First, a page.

It didn't quite work out that way. Critics say this time it's different. New technologies make it much easier for people to work from home and the dangers of the disease will keep them away. There's some truth to this, but for perspective, it's worth reading Harvard economist Edward Glaeser's "Triumph of the City."
He points out that U.S. cities faced a bleak, bleak future in the 1970s. Globalization and automation had killed off many of the great urban industries from textile manufacturing to shipping. The car had proved to be a killer technology, far more important than Zoom, and allowing people to live farther from the office. Phone service had become cheap and easy.
And add race riots, crime and mismanagement, and you had a Molotov cocktail of factors that wrecked city life. And yet cities came back. They found new economic life in the service sector, from finance to consultant to health care. Despite the rise of fax machines, e-mail, and video conferencing, cities reinvented themselves in myriad different ways, drawing on a simple asset -- human beings like to mingle.
Glaeser notes that an industry such as finance and technology, people gained huge advantages by being close to the action, meeting new people, learning day to day from mentors and comparing notes, much of which happens accidentally.
It's true that the coronavirus has presented big cities with new challenges, but it's important not to rush to conclusions. Density is not the problem it's made out to be. Manhattan, the densest part of New York City, has a lower rate of infection than any of the other boroughs. Across the U.S., per capita rates of infection are highest in some of the least densely populated regions.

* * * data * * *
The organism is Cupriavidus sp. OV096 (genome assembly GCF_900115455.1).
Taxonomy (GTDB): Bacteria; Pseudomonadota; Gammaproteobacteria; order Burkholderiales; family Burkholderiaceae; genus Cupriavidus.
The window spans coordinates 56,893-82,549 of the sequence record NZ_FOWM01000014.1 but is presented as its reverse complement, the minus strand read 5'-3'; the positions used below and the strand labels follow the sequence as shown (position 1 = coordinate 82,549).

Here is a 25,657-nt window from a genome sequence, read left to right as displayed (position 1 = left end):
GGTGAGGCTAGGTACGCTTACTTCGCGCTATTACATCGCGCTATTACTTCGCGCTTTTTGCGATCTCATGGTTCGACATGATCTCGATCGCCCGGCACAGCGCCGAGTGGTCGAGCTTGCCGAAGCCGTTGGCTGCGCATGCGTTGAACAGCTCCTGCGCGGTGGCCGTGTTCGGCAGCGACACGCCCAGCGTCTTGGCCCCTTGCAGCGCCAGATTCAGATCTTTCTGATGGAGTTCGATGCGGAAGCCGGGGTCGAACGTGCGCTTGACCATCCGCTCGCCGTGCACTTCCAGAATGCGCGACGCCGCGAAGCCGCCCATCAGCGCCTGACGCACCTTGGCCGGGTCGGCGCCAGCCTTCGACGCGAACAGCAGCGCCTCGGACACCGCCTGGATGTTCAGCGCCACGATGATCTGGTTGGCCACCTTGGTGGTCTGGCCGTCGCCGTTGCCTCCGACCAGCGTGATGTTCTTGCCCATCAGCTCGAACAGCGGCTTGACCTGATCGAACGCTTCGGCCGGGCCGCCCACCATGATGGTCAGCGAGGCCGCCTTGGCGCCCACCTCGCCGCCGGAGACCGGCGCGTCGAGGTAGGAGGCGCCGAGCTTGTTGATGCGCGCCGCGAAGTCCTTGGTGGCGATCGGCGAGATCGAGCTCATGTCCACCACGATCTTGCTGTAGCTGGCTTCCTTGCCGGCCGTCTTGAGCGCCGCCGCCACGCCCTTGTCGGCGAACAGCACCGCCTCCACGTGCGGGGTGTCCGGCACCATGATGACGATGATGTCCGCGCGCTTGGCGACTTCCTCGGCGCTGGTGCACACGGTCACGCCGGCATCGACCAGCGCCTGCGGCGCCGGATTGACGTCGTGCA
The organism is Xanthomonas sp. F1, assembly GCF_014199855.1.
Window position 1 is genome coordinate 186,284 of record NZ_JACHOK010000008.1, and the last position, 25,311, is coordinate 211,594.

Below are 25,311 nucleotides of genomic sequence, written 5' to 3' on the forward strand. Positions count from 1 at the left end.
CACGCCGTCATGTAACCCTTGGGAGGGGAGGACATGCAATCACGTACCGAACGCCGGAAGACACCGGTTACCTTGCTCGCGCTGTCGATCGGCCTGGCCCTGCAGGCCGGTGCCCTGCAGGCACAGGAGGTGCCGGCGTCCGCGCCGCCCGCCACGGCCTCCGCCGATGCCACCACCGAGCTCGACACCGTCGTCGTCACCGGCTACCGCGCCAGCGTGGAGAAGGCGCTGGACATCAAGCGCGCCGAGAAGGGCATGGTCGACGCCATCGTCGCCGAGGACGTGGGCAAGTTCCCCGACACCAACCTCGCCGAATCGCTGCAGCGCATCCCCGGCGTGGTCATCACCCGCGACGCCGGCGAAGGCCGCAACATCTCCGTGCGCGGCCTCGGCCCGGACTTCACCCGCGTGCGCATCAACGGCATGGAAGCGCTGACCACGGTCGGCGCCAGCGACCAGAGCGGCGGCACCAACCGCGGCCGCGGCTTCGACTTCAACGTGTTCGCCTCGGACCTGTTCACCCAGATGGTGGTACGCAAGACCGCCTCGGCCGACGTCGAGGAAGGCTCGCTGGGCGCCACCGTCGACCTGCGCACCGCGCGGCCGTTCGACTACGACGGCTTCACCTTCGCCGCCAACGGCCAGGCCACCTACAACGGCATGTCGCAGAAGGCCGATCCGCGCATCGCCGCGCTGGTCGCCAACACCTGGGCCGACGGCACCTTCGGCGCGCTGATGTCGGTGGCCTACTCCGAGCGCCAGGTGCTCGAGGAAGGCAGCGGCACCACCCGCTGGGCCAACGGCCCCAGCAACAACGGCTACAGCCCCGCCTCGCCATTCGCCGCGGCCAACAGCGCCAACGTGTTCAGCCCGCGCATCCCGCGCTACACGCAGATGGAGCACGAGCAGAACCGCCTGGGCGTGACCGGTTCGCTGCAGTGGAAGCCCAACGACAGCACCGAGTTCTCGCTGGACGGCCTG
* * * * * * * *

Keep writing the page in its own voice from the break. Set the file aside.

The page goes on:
And if you look abroad, massive cities have handled the virus stunningly well.
Taipei, Hong Kong and Singapore are all dense cities with packed mass transit systems, millions traveling on subways. And yet their COVID-19 deaths have been amazingly low. Under 30 dead in Singapore, under 10 dead in Hong Kong and all of Taiwan.
They have succeeded in this difficult situation because, perhaps as a consequence of the SARS epidemic, they were prepared. They invested in health care and hygiene. They reacted to the virus early, aggressively and intelligently. Now they are reaping the rewards.
One rule seems clear. Bad leadership, misguided priorities and inept policies can sink a city. So if New York and other urban centers floundered this time, it will not be because of pandemics and technology. It will be for the same reason that countries and cities have failed throughout history -- bad government.
Go to CNN.com/fareed for a link to my "Washington Post" column, and let's get started.
On July 5th, 1852, the escaped slave turned abolitionist Frederick Douglass told a crowd in Rochester, "This Fourth of July is yours, not mine. You may rejoice, I must mourn." He went on, "What to the American slave is your Fourth of July? I answer, a day that reveals to him more than all other days in the year the gross injustice and cruelty to which he is the constant victim."
Here we are 168 years later, and this July 4th weekend, many Americans are wondering whether to celebrate or chastise their country.